“What I really want is…”
This is one of the suggested prompts from Chapter Two of the Born To Fly course I’ve been doing for the past couple of weeks.
For 15 minutes a day, over 6 consecutive days, I have been journaling with the intention of answering that one question. As I go back over my notes from those exercises, it’s bringing up a lot of emotion in my heart. I can feel my eyes welling up with tears and I realize that what I’m feeling is intense gratitude.
In fact, I’ve been feeling that way fairly consistently lately and I believe the practice of journaling with intention every day has had a lot to do with it.
The last few weeks and months have been tumultuous, to say the least, and it’s been a challenge for many of us to stay clear-minded and emotionally stable as we navigate these difficult times. Thankfully, however, I’m discovering how the daily practice of checking my thoughts and connecting to my heart has helped me to dig a lot deeper into my spirit and feel more at peace.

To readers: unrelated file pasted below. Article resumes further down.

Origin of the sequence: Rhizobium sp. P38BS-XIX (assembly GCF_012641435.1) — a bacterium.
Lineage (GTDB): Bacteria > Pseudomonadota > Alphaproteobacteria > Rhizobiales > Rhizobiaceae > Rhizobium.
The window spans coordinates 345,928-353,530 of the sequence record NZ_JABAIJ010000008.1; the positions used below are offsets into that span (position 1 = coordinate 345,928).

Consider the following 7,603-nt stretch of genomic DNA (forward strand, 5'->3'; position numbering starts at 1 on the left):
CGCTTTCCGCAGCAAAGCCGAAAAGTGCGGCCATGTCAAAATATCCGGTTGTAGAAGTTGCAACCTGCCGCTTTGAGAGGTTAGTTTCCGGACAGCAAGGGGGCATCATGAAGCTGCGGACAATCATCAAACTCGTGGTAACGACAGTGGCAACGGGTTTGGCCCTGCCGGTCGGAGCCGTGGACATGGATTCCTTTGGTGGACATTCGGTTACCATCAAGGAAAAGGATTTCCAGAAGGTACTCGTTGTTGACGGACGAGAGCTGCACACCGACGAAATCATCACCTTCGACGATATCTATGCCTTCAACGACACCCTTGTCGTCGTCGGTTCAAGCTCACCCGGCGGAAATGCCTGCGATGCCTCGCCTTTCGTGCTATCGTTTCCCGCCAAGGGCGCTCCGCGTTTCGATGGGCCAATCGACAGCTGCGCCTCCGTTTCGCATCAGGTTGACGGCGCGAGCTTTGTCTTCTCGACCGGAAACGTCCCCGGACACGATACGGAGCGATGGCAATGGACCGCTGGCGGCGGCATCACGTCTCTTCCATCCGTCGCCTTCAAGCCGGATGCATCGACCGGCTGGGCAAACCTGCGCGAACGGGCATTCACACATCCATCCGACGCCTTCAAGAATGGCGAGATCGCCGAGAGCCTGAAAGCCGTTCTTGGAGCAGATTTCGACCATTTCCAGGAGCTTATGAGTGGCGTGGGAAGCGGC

In my post “The Paradox of Grace”, I was just getting started with Jane Trapman’s “Born To Fly” course and Val Woerner’s “14-day Prayer Challenge”. As I said then, it was a bit of a wake-up call to see all the unchecked thoughts that were going through my mind, splayed out over several, chaotic pages.
You may recall what I wrote in response:
“I need a different strategy. On one hand, I need spontaneity in my life, but I can’t approach everything like that. I need order in my life but I can’t approach everything like that. I need variety in my life but I also need things to be more predictable and consistent.
If I ‘zoom out’ and look at the bigger picture, I’d say that I expect chaos. Maybe I even thrive on it. Maybe I don’t know how to live in peace. Maybe I’m creating all of this because I don’t trust God’s peace. I know it exists. I know its real for me but maybe I see it as something outside of myself and therefore my experience of it is fleeting.